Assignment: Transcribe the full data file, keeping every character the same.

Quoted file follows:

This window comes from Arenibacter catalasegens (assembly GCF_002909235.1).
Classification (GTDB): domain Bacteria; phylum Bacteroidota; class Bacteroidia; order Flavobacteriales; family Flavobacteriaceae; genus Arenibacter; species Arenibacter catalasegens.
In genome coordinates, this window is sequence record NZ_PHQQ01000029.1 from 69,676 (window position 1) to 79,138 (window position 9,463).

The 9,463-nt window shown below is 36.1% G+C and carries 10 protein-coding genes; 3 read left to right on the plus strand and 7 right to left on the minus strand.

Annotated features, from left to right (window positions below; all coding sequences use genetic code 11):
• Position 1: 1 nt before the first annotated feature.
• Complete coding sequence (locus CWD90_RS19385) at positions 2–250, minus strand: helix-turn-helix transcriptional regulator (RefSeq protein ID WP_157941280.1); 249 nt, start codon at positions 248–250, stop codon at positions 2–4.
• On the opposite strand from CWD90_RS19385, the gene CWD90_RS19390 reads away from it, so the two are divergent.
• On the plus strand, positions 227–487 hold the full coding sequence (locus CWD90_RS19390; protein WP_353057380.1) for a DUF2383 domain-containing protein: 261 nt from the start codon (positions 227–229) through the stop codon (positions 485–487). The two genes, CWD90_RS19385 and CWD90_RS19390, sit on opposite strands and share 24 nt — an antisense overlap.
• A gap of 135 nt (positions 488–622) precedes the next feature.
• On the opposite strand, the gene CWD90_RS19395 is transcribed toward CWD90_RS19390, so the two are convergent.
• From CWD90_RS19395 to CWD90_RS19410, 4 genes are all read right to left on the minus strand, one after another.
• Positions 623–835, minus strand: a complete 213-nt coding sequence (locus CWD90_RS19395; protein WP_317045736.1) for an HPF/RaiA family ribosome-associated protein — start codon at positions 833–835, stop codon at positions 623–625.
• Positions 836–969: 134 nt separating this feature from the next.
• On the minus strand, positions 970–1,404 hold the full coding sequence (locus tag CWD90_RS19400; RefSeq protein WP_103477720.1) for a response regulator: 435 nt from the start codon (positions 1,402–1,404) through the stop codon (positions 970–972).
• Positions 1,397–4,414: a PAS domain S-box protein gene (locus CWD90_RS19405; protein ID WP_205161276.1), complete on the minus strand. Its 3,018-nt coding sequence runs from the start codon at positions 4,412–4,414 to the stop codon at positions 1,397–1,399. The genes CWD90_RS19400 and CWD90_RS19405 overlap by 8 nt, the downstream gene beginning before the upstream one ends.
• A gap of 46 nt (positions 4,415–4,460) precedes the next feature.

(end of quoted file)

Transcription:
This window comes from Arenibacter catalasegens (assembly GCF_002909235.1).
Classification (GTDB): domain Bacteria; phylum Bacteroidota; class Bacteroidia; order Flavobacteriales; family Flavobacteriaceae; genus Arenibacter; species Arenibacter catalasegens.
In genome coordinates, this window is sequence record NZ_PHQQ01000029.1 from 69,676 (window position 1) to 79,138 (window position 9,463).

The 9,463-nt window shown below is 36.1% G+C and carries 10 protein-coding genes; 3 read left to right on the plus strand and 7 right to left on the minus strand.

Annotated features, from left to right (window positions below; all coding sequences use genetic code 11):
• Position 1: 1 nt before the first annotated feature.
• Complete coding sequence (locus CWD90_RS19385) at positions 2–250, minus strand: helix-turn-helix transcriptional regulator (RefSeq protein ID WP_157941280.1); 249 nt, start codon at positions 248–250, stop codon at positions 2–4.
• On the opposite strand from CWD90_RS19385, the gene CWD90_RS19390 reads away from it, so the two are divergent.
• On the plus strand, positions 227–487 hold the full coding sequence (locus CWD90_RS19390; protein WP_353057380.1) for a DUF2383 domain-containing protein: 261 nt from the start codon (positions 227–229) through the stop codon (positions 485–487). The two genes, CWD90_RS19385 and CWD90_RS19390, sit on opposite strands and share 24 nt — an antisense overlap.
• A gap of 135 nt (positions 488–622) precedes the next feature.
• On the opposite strand, the gene CWD90_RS19395 is transcribed toward CWD90_RS19390, so the two are convergent.
• From CWD90_RS19395 to CWD90_RS19410, 4 genes are all read right to left on the minus strand, one after another.
• Positions 623–835, minus strand: a complete 213-nt coding sequence (locus CWD90_RS19395; protein WP_317045736.1) for an HPF/RaiA family ribosome-associated protein — start codon at positions 833–835, stop codon at positions 623–625.
• Positions 836–969: 134 nt separating this feature from the next.
• On the minus strand, positions 970–1,404 hold the full coding sequence (locus tag CWD90_RS19400; RefSeq protein WP_103477720.1) for a response regulator: 435 nt from the start codon (positions 1,402–1,404) through the stop codon (positions 970–972).
• Positions 1,397–4,414: a PAS domain S-box protein gene (locus CWD90_RS19405; protein ID WP_205161276.1), complete on the minus strand. Its 3,018-nt coding sequence runs from the start codon at positions 4,412–4,414 to the stop codon at positions 1,397–1,399. The genes CWD90_RS19400 and CWD90_RS19405 overlap by 8 nt, the downstream gene beginning before the upstream one ends.
• A gap of 46 nt (positions 4,415–4,460) precedes the next feature.